Process of Reproduction
          There are three types of mating:
1.   Pasture Mating: Pasture mating is done at random in the field as the need arises.
2.   Hand Mating: It is a type of mating that is controlled
Pasture mating and hand mating are examples of natural mating.
3.   Artificial insemination: This involves the introduction of semen into the reproductive tract of a female animal by man with a special instrument called inseminator.
i.             It is cheaper to import semen or sperm than the male animal
ii.           The sperm collected can be used to fertilize many female animals of various sizes
iii.          It is more economical as it reduces the cost of feeding and management of male animal
iv.          Sperm or semen can be used over a long time even after the death of the male animal
After mating, fertilization occurs half way down the oviduct. Fertilization is the fusion or union of male and female gametes to form a zygote. Thereafter, the zygote enters the uterus and attaches itself to the wall of the uterus. This is called IMPLANTATION. By this time, zygote has developed into an embryo consisting of the number of cells which later arrange themselves into:-
i.             The endoderm
ii.           The mesoderm
iii.          The ectoderm
These differentiated cells undergo rapid cells division to form the tissues and organs of the body
1.   The Ectoderm: The ectoderm develops to form the skin and the nervous system.
2.   The Ectoderm: The mesoderm develops to form the muscles, blood, bone and connecting tissue.
3.   The Ectoderm: The endoderm develops to form the gut or alimentary canal. This development will continue until a new individual is formed. The new embryo will be enclosed inside a membrane called amnio that contains amniotic fluid the amino is in turn surrounded by a membrane called chorion. The urinary bladder enlarges to form the allantois that is filled with the urine of the foetus. This membrane allows or keeps the temperature of the foetus warn and prevent mechanical injury.
The placenta through the umblical cord form a link between the mother and the developing embryo. Dissolved food nutrients from the mother’s blood diffuse through the placenta to the developing embryo. The oxygen in the mother’s blood also diffuses into the blood circulatory system of the foetus. The oxygen is then used inside the cells to break down food substances to release energy for the use of the embryo or of the foetus. The resultant waste product of the metabolism diffuses back into the mother’s blood where they are eliminated.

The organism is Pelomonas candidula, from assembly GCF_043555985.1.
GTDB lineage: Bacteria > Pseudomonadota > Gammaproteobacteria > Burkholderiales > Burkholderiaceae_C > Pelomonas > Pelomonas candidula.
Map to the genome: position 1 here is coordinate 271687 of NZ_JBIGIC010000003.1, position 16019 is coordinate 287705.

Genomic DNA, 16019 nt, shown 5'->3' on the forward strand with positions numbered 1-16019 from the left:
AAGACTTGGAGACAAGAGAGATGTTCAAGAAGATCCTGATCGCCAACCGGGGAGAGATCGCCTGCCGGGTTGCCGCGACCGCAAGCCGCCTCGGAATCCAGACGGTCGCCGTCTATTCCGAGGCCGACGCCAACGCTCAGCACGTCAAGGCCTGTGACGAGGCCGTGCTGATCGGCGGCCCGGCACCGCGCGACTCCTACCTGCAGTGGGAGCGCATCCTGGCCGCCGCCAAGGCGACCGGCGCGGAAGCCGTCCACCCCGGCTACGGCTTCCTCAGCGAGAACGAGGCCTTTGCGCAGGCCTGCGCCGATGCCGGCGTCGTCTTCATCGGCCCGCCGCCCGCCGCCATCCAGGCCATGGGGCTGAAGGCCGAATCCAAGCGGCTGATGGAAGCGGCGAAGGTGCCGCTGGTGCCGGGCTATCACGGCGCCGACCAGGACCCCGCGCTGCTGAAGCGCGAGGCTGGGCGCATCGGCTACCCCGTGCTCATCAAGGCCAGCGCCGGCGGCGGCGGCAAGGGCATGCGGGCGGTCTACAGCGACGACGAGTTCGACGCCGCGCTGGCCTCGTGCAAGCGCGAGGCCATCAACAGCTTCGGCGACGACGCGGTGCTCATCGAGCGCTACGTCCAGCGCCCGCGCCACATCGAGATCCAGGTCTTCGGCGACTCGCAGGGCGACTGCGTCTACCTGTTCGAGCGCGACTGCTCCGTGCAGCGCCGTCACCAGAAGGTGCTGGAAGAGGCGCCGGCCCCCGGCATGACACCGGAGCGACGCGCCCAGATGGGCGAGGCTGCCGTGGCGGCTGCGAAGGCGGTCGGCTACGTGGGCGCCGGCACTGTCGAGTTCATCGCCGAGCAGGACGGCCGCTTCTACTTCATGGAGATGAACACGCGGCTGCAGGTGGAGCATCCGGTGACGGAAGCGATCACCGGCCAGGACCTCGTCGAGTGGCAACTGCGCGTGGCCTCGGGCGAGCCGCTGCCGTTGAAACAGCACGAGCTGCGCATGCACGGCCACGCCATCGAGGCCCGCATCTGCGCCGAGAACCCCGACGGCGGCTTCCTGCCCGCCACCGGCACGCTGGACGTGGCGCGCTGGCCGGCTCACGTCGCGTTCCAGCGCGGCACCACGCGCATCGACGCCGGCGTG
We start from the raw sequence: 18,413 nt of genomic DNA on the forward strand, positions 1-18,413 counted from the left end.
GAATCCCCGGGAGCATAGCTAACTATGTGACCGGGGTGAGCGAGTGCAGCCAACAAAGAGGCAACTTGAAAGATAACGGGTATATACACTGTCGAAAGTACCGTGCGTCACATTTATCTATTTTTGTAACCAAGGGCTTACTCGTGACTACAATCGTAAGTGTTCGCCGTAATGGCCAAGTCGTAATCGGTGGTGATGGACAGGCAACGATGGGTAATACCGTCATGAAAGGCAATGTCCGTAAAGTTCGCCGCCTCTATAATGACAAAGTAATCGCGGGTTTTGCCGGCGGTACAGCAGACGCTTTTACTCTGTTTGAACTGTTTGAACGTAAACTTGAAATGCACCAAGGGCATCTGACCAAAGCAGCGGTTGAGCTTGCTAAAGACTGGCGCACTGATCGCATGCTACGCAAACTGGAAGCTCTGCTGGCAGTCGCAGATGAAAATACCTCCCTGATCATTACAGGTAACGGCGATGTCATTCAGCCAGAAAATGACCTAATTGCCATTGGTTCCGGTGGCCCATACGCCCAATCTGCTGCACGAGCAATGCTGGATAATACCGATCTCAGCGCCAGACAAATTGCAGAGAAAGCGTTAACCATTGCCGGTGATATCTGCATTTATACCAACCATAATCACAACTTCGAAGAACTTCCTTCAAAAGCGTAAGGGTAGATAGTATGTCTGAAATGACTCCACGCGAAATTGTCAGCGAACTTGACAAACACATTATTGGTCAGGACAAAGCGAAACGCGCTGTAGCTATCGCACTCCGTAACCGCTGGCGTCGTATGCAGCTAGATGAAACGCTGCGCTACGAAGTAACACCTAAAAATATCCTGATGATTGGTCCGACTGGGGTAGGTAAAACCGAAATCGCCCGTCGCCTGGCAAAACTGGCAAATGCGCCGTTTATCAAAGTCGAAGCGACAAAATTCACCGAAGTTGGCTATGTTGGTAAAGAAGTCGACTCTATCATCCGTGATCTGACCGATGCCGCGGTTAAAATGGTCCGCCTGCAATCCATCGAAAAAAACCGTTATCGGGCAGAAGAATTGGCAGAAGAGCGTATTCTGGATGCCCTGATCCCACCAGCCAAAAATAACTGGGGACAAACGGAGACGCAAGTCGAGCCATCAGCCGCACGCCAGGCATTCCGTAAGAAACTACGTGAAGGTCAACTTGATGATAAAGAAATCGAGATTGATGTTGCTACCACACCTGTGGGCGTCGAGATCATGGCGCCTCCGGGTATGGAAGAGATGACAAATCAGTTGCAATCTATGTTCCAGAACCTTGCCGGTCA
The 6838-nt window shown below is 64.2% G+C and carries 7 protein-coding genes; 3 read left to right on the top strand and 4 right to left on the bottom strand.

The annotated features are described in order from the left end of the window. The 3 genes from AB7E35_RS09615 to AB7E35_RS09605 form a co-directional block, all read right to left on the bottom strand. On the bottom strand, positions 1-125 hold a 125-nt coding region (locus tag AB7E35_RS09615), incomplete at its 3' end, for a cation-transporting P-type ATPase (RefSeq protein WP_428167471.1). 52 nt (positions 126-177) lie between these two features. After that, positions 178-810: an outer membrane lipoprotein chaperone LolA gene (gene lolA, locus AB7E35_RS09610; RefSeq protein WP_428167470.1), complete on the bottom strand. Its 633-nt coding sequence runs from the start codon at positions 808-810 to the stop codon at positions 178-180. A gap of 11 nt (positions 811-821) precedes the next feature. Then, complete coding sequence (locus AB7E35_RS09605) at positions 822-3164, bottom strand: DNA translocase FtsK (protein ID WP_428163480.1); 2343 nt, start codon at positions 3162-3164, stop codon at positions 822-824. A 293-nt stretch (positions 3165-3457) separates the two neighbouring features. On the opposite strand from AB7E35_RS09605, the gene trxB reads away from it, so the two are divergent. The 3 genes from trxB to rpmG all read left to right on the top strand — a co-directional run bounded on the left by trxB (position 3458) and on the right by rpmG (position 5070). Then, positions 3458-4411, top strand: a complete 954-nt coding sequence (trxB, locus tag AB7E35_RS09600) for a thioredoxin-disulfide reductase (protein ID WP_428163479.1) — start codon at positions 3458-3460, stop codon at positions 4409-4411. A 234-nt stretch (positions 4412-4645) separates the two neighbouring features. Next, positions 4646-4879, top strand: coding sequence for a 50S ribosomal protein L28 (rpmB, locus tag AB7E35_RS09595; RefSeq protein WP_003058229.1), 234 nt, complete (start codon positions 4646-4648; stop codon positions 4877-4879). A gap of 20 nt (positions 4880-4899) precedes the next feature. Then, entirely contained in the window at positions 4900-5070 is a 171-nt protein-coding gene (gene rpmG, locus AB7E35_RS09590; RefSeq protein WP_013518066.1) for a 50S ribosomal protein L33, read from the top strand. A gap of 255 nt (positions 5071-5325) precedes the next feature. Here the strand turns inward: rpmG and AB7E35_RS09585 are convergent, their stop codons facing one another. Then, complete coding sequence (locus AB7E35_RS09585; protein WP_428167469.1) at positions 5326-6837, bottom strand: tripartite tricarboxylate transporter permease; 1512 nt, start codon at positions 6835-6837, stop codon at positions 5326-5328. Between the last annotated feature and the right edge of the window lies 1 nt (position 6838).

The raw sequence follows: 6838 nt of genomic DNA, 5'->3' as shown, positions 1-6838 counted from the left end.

If the foetus is ejected before completing its development an abortion or premature birth is said to have occurred.
Parturition marks the end of pregnancy and it is the release of young animal from the mother’s womb to the outside world or the act of giving birth to an offspring. The preparatory stage is called labour and the following are signs of  approaching parturition:
1.   Restlessness
2.   Pain
3.   Sagging under (flapping breast)
4.   Secretion of milky fluid by the mammary gland
5.   Redness and enlarged vulva
6.   Animal seek seclusion
The wall of the abdomen and the uterus contracts to force the foetus and placenta against the cervix thereby breaking the water bag. As this contraction continues the foetus is expelled through the birth canal and it is followed shortly after wall by the placenta.
          Unlike mammal, hen has one functioning ovary. The organ in which egg is formed is called ovary and the oviduct. A typical ovary is situated at the left hand side of the body of a hen. Ovary can be seen as a yellowish clusters of cell of various sizes, have the shape of a grape. Each ovum is attached to ovary by a slender stalk that is called follicle stalk and enclosed in a thin membrane called vitallile. The ovum and its vitallile membrane are in turn enclosed in a thin envelop called follicle.
As a result of external stimuli the anterior and posterior section of the pituitary gland are stimulated to produce three hormones namely:
1.    Follicle stimulating hormone
2.   Luteinizing hormone
3.   Lactogenic hormone
1.       It causes growth and maturation of the ovary
2.       Luthelisign hormone: It causes ovulation in birds
3.       Lactogenic hormone: It causes broodiness
During ovulation, the yoke rupture along the line where there is no blood vessel called suture line or stigma. The yoke is grabbed by the mouth of the oviduct and passes through the rest of the oviduct by a peristaltic action of the wall of the oviduct. If the hen had previously mated, sperm cell will be present in the oviduct and fertilization takes place in the funnel region.
As the yolk passes through the oviduct various parts of the egg are added as follows:
1.   Magnum: in the magnum, the yolk spends three hours and in the magnum it acquires the mass of thick white or albumen which makes up about half of the total egg. Chalaza is also acquired in the magnum.  
2.   Isthmus: This is where the egg membrane is secreted and the shape of the egg is determined in the isthmus.
3.   Uterus (Shell gland): The yoke spends 18-20hrs in the uterus and this is where it spends the longest time at the end the remainder of the white egg (albumen) is added. The egg is also shelled up. Pigment is also secreted and bloom which is the moist antisceptic substance covering newly laid egg.
4.   Vagina: In the vagina the egg spends between 10-15 minutes before it is passed into the rectum where bacteria action is prevented. From the rectum it is passed on the cloaca where the egg is expelled and laid through the vent.
          The mammary gland differs in farm animals, for example: there are glands in sheep and goat, four glands, in cattle and twelve to thirteen gland in pig, dog and rat. A fully matured udder is covered outside by skin and consist of the component parts.
1.   Alveoli: In the alveoli, the milk is synthesized and secreted and it is also called the store house of milk.
2.   Duct system: This is the passage way of milk and the milk is ejected from the alveoli when the cell is contracted.